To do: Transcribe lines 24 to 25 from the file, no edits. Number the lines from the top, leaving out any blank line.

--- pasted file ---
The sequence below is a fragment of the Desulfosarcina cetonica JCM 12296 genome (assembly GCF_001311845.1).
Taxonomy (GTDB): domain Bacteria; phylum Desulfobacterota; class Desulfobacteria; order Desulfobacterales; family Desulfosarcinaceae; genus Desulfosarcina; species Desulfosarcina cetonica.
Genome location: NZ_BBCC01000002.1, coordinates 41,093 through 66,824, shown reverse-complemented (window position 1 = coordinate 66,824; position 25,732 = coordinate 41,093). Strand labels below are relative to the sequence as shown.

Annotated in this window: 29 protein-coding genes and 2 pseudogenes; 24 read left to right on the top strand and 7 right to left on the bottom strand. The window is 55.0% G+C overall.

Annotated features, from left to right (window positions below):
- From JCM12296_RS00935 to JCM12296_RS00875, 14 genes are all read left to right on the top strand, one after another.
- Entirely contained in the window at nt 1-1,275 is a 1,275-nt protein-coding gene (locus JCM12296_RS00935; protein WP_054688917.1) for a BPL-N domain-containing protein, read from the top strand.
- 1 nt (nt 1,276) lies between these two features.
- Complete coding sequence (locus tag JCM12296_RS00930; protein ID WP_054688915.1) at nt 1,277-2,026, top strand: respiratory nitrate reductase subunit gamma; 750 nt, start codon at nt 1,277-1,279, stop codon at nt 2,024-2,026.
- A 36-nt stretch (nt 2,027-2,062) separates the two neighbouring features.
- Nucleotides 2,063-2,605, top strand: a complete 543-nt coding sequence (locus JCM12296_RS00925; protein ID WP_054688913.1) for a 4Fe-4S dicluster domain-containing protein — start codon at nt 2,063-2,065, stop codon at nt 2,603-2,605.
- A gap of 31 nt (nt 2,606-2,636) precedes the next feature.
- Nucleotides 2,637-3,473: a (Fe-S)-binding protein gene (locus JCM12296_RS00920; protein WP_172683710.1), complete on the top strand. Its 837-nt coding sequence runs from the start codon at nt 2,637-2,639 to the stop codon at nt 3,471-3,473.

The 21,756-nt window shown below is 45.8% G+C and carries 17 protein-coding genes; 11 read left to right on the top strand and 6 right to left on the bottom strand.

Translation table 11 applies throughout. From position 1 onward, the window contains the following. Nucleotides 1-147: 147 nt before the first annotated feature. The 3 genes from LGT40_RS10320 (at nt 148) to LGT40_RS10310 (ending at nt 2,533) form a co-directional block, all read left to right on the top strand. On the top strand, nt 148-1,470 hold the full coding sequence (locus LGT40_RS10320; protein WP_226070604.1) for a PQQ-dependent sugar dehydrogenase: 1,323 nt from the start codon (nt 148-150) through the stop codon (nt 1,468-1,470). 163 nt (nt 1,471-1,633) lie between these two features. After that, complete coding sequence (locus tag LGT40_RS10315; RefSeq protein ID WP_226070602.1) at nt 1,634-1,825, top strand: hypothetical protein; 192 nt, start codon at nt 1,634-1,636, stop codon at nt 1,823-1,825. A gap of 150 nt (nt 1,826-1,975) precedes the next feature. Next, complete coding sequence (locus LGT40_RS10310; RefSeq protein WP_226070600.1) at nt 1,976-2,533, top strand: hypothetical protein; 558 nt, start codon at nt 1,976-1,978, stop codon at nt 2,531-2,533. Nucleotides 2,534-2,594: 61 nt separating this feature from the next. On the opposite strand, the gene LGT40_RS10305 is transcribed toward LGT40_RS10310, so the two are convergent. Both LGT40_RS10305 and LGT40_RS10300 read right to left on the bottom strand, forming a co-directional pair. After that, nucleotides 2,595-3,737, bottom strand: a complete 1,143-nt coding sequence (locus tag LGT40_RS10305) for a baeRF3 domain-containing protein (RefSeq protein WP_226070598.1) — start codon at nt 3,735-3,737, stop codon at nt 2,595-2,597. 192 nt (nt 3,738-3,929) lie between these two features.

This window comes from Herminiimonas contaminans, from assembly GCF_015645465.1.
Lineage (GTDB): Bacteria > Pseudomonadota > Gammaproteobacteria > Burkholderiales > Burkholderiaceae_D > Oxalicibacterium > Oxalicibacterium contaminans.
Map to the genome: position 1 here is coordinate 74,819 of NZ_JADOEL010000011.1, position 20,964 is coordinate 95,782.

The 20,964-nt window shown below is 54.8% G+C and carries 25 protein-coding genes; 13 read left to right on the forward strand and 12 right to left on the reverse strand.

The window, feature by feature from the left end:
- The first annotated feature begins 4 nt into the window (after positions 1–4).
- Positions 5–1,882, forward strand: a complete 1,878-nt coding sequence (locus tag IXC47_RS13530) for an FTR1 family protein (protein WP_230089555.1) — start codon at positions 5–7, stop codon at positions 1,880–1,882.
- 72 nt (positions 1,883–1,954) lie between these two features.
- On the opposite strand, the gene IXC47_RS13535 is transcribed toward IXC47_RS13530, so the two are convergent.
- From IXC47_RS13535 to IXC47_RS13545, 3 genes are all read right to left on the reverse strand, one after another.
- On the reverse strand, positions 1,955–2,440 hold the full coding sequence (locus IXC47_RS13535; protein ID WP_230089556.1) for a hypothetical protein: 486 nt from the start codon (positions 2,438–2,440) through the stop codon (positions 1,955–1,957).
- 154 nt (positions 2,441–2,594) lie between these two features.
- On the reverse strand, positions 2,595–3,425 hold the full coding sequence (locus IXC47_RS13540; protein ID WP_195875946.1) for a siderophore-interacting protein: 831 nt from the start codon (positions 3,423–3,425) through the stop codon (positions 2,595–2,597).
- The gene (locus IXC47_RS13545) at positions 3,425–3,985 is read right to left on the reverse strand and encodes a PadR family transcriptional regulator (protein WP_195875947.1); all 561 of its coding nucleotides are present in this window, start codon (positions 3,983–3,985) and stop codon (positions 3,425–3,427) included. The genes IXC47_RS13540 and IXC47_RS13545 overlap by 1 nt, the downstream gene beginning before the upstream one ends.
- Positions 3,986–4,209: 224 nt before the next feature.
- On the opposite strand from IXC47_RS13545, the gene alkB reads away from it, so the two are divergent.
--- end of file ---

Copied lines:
- On the opposite strand, the gene IXC47_RS13535 is transcribed toward IXC47_RS13530, so the two are convergent.
- From IXC47_RS13535 to IXC47_RS13545, 3 genes are all read right to left on the reverse strand, one after another.